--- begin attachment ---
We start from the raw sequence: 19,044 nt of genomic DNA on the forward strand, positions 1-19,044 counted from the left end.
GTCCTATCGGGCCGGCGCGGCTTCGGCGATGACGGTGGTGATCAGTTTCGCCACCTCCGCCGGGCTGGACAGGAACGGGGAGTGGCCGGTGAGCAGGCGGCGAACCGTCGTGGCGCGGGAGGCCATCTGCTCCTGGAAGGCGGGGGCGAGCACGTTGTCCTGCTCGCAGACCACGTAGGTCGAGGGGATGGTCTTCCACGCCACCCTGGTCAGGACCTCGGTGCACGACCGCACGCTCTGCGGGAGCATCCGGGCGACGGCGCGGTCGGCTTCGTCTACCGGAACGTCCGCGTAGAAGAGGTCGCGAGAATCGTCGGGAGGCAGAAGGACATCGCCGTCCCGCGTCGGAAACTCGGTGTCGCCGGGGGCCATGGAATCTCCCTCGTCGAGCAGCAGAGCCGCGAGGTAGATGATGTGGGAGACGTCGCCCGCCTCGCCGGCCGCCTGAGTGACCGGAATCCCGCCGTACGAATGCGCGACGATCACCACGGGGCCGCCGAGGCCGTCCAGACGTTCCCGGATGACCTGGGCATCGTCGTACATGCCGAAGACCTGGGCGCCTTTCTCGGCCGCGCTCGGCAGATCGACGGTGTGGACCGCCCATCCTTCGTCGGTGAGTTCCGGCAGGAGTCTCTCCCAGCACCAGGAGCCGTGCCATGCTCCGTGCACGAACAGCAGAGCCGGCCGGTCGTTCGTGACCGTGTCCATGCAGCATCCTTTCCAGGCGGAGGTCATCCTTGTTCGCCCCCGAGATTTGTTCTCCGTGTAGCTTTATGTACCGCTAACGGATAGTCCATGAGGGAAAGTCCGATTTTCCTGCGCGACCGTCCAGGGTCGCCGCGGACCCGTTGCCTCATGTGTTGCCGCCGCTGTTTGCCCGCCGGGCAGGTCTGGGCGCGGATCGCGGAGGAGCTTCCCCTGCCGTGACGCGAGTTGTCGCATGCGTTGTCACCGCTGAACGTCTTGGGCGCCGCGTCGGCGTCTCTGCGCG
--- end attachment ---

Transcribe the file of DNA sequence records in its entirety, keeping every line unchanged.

We start from the raw sequence: 19,044 nt of genomic DNA on the forward strand, positions 1-19,044 counted from the left end.
GTCCTATCGGGCCGGCGCGGCTTCGGCGATGACGGTGGTGATCAGTTTCGCCACCTCCGCCGGGCTGGACAGGAACGGGGAGTGGCCGGTGAGCAGGCGGCGAACCGTCGTGGCGCGGGAGGCCATCTGCTCCTGGAAGGCGGGGGCGAGCACGTTGTCCTGCTCGCAGACCACGTAGGTCGAGGGGATGGTCTTCCACGCCACCCTGGTCAGGACCTCGGTGCACGACCGCACGCTCTGCGGGAGCATCCGGGCGACGGCGCGGTCGGCTTCGTCTACCGGAACGTCCGCGTAGAAGAGGTCGCGAGAATCGTCGGGAGGCAGAAGGACATCGCCGTCCCGCGTCGGAAACTCGGTGTCGCCGGGGGCCATGGAATCTCCCTCGTCGAGCAGCAGAGCCGCGAGGTAGATGATGTGGGAGACGTCGCCCGCCTCGCCGGCCGCCTGAGTGACCGGAATCCCGCCGTACGAATGCGCGACGATCACCACGGGGCCGCCGAGGCCGTCCAGACGTTCCCGGATGACCTGGGCATCGTCGTACATGCCGAAGACCTGGGCGCCTTTCTCGGCCGCGCTCGGCAGATCGACGGTGTGGACCGCCCATCCTTCGTCGGTGAGTTCCGGCAGGAGTCTCTCCCAGCACCAGGAGCCGTGCCATGCTCCGTGCACGAACAGCAGAGCCGGCCGGTCGTTCGTGACCGTGTCCATGCAGCATCCTTTCCAGGCGGAGGTCATCCTTGTTCGCCCCCGAGATTTGTTCTCCGTGTAGCTTTATGTACCGCTAACGGATAGTCCATGAGGGAAAGTCCGATTTTCCTGCGCGACCGTCCAGGGTCGCCGCGGACCCGTTGCCTCATGTGTTGCCGCCGCTGTTTGCCCGCCGGGCAGGTCTGGGCGCGGATCGCGGAGGAGCTTCCCCTGCCGTGACGCGAGTTGTCGCATGCGTTGTCACCGCTGAACGTCTTGGGCGCCGCGTCGGCGTCTCTGCGCG